The number of registered lobbyists in Washington has more than doubled since 2000 to more than 34,750 while the amount that lobbyists charge their new clients has increased by as much as 100 percent. Only a few other businesses have enjoyed greater prosperity in an otherwise fitful economy.Great. I have long been concerned that corporations just don't have enough influence on government. The last time I looked, the U.S. Constitution began, "We the People of the United States..." I suppose today we could have another Constitutional Convention and change those words to "We the Corporations of the United States..."
Lobbyists give corporations access to politicians. But how do citizens get access to politicians? Well, certain citizens will have no trouble at all getting access if H.R. 1316 gets passed by Congress. The so-called "527 Fairness Act of 2005," which, as the Washington Post notes, isn't really about 527 groups or fairness, will eliminate those bothersome campaign contribution limits put in place after Watergate when the corruptive influence of money was a big concern. Apparently it doesn't matter now. Here is a summary of H.R. 1316:
To amend the Federal Election Campaign Act of 1971 to repeal the limit on the aggregate amount of campaign contributions that may be made by individuals during an election cycle, to repeal the limit on the amount of expenditures political parties may make on behalf of their candidates in general elections for Federal office, to allow State and local parties to make certain expenditures using nonfederal funds, to restore certain rights to exempt organizations under the Internal Revenue Code of 1986, and for other purposes.Instead of delivering the promised "fairness," it simply makes a bad situation worse. Most of us cannot reach the existing ceiling of $101,400 per election cycle (total including contributions to individuals and parties), but imagine what will happen when the sky is the limit. If a politician gets $1 million from Mr. Billionaire and $50 from you, who do you think he will listen to? H.R. 1316 just gives the very wealthy more power in government, and that will hurt the rest of us. Certain groups are spinning this as a way to "protect free speech for all Americans" because it diminishes the influence of 527 groups. The Washington Post easily refutes this argument:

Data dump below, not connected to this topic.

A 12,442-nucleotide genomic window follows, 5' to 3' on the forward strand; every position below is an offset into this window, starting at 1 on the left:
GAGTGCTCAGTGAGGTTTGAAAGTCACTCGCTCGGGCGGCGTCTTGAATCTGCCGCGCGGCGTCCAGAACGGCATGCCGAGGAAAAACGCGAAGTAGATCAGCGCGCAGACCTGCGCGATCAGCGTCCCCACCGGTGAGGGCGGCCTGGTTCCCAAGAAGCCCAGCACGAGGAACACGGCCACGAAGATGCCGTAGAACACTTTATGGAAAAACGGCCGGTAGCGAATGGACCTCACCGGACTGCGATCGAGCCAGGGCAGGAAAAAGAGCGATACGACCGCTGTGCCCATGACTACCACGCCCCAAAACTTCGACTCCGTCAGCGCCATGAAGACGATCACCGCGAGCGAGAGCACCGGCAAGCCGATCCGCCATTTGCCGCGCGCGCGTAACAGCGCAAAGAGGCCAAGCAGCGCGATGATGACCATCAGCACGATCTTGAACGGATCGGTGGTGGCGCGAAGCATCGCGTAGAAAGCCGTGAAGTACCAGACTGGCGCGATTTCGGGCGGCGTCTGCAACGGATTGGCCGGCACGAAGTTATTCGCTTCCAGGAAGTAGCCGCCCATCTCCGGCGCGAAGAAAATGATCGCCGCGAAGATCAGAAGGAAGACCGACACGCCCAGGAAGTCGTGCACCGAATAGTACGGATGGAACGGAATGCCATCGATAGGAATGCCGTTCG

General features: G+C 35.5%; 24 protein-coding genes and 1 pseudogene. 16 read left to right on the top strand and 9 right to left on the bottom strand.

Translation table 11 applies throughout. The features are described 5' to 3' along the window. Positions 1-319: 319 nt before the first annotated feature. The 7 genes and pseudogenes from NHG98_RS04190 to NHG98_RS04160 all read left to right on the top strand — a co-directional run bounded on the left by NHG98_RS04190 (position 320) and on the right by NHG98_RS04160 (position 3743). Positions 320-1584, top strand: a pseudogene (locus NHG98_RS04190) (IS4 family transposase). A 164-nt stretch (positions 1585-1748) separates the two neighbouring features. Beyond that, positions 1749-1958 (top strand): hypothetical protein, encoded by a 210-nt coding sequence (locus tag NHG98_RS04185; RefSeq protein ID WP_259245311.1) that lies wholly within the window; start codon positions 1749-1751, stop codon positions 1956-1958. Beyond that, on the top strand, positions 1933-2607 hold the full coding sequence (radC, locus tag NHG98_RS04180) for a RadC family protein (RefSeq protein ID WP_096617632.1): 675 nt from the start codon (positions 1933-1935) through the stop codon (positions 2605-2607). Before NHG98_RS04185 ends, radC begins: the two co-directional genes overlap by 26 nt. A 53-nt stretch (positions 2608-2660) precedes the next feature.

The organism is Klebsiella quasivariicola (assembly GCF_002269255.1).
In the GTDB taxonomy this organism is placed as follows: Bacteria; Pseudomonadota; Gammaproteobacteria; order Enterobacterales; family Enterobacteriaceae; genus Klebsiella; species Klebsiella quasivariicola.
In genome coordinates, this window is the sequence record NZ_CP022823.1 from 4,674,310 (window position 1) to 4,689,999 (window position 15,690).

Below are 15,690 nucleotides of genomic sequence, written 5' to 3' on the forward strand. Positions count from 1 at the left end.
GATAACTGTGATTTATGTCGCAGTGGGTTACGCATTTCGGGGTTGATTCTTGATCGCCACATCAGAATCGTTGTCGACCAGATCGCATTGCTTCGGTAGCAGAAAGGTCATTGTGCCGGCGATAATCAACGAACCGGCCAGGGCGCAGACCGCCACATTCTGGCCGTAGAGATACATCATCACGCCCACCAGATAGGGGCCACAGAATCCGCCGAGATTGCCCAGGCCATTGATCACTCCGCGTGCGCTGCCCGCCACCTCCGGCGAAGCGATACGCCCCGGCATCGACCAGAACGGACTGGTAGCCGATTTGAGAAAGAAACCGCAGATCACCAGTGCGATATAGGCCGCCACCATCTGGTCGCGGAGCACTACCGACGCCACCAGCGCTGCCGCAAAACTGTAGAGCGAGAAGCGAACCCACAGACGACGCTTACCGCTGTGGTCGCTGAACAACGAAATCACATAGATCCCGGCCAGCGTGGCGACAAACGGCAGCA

But the way to address the problem of 527s is to bring them within the rules that govern all groups whose purpose is to influence federal elections--not, as this bill would do, to open the spigots wider for all.This bill is a bad idea for anyone who lacks the means to buy his or her way into the game. Unfortunately, some congressmen are thinking only of the big sacks of money this law would deliver to them.
Lobbyists put individuals at a disadvantage against corporations in the legislative process, and H.R. 1316 puts lower, middle, and even upper middle class Americans at a disadvantage against the very wealthy. Neither bodes well for democracy.